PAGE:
The CARES Act - Small Business Administration
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The CARES Act - Small Business Administration

Brownstein Client Alert, March 27, 2020

The CARES Act (“Act”) provides nearly $377 billion in assistance for small businesses covering the period of Feb. 15, 2020, through June 30, 2020. The Act establishes a $350 billion paycheck protection program through small business loans and loan guarantees. The program will be administered by the Small Business Administration (SBA). Lenders authorized to make loans under the SBA’s current Business Loan Program are automatically approved to make loans, and the Department of the Treasury will promulgate guidance for additional lenders to become qualified.

Loans will be capped at 4% interest and $10 million principal per eligible small business, and no collateral or personal guarantees will be required. Obtaining a loan requires a good-faith certification that (1) the loan is needed to continue operations during the COVID-19 emergency; (2) funds will be used to retain workers and maintain payroll or make mortgage or lease payments; (3) the applicant does not have another application pending under this program for the same purpose; and (4) from Feb. 15, 2020, until Dec. 31, 2020, the applicant has not received duplicative amounts under the program. As an added benefit, loan amounts used to cover COVID-19-related costs including payroll, mortgage interest, rent and utility payments are eligible for partial loan forgiveness.

In addition to “small business concerns” as defined in the SBA, eligible loan recipients include any business concern, nonprofit organization, veterans’ organization or tribal business if it employs not more than the greater of (i) 500 employees; or (ii) the size standard in number of employees established by the SBA for the industry in which the entity operates. There is a special eligibility rule for businesses with over 500 employees and multiple locations, so long as each location has 500 or fewer employees and the business has a North American Industry Classification System (NAICS) code beginning with 72 (accommodation and food services). Under the special eligibility rule for businesses with multiple locations and NAICS codes beginning with 72, it is our reading that the business as a whole could obtain a loan, and not separate loans for each location, but a definitive answer cannot be provided until the SBA provides guidance (which it is required to issue no later than 15 days after the Act’s enactment).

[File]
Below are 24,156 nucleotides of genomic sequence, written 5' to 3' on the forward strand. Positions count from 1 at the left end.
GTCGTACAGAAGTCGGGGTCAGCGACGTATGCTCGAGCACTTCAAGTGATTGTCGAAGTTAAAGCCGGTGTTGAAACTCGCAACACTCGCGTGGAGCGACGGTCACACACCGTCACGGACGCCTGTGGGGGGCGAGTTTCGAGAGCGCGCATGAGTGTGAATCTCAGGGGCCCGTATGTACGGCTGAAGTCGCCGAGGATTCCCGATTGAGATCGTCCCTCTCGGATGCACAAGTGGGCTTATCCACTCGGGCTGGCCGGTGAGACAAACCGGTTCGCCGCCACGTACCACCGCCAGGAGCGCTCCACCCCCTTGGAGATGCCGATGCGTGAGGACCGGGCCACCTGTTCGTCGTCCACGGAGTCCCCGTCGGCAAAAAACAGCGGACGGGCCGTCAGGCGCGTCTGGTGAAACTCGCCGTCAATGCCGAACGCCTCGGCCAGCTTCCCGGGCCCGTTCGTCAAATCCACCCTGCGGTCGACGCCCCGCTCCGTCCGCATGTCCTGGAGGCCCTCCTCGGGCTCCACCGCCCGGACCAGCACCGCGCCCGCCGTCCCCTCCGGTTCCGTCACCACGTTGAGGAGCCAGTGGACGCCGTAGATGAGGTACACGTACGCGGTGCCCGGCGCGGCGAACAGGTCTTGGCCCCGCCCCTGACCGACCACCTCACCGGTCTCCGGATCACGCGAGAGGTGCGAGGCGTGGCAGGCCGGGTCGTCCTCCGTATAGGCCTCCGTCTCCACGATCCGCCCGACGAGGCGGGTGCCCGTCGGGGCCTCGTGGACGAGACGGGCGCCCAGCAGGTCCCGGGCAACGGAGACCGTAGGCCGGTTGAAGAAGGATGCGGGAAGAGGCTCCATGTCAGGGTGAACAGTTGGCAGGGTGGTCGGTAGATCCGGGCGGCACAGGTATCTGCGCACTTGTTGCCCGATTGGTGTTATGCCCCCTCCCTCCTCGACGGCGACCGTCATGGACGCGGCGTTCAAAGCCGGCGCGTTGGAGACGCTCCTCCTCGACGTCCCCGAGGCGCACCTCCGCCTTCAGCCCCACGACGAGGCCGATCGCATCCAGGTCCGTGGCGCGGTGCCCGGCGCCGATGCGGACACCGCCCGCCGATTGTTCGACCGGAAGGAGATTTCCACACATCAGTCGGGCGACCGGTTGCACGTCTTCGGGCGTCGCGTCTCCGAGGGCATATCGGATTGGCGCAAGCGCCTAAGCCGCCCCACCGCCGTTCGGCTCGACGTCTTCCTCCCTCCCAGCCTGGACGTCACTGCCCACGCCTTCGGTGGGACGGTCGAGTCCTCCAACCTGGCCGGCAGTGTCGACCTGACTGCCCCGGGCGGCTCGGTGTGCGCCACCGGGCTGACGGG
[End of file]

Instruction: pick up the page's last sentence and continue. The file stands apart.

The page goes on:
The Act also waives SBA certain regulations on entity affiliations (allowing more businesses to be eligible for loans) for (1) businesses with 500 or less employees and NAICS codes beginning with 72; (2) franchise businesses that are assigned a franchise identifier code by the SBA; and (3) any business that receives financial assistance from a company licensed under section 301 of the Small Business Investment Act. However, it should be noted that until SBA guidance is released, it is unclear whether the affiliation waivers would apply to franchisors (or just franchisees).

The bill also provides $10 billion in funds for Economic Injury Disaster Loan (EIDL) grants. The EIDL grants allow small businesses to receive immediate cash payments of $10,000 in three days and waive certain requirements on loans of less than $200,000. Applicants may later convert to the larger SBA §7(a) loan program. Note that employers who elect to take the employee retention tax credit offered in other sections of the Act would be ineligible to participate in the SBA paycheck protection program.

Click here to read more Brownstein alerts on the legal issues the coronavirus threat raises for businesses.


This document is intended to provide you with general information regarding a $350 billion paycheck protection program for small businesses established by the CARES Act. The contents of this document are not intended to provide specific legal advice. If you have any questions about the contents of this document or if you need legal advice as to an issue, please contact the attorneys listed or your regular Brownstein Hyatt Farber Schreck, LLP attorney. This communication may be considered advertising in some jurisdictions.

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